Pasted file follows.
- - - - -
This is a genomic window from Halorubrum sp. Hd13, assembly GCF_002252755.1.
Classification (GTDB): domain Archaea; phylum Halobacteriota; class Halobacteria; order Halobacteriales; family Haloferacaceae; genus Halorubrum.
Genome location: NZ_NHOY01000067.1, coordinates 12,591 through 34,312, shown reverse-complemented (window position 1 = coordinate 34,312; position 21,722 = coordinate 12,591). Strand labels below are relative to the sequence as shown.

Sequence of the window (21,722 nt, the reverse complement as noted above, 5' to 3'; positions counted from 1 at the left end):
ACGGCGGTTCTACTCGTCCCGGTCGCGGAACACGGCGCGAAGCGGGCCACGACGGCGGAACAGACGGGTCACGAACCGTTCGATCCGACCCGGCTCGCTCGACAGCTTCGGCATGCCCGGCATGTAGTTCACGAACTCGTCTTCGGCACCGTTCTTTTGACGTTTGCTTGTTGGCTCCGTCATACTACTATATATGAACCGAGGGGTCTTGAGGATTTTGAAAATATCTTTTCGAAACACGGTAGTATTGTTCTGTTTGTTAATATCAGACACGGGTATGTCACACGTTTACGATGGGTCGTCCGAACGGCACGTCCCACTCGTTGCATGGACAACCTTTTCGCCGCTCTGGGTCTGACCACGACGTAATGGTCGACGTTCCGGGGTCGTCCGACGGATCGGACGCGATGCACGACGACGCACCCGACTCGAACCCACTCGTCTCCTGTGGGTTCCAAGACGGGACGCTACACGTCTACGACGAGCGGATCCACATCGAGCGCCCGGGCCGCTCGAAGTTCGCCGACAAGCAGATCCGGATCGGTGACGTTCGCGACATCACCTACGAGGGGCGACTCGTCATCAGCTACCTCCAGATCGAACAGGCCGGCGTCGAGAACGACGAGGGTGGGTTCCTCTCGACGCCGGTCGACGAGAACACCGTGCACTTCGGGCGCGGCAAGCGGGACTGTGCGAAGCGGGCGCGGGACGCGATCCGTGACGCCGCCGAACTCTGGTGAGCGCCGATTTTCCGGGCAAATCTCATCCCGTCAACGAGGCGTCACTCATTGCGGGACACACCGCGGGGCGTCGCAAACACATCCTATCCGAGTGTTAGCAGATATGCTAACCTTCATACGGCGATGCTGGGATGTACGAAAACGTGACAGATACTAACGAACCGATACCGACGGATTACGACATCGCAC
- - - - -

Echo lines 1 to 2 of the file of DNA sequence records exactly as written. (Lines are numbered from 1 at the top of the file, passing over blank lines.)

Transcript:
This is a genomic window from Halorubrum sp. Hd13, assembly GCF_002252755.1.
Classification (GTDB): domain Archaea; phylum Halobacteriota; class Halobacteria; order Halobacteriales; family Haloferacaceae; genus Halorubrum.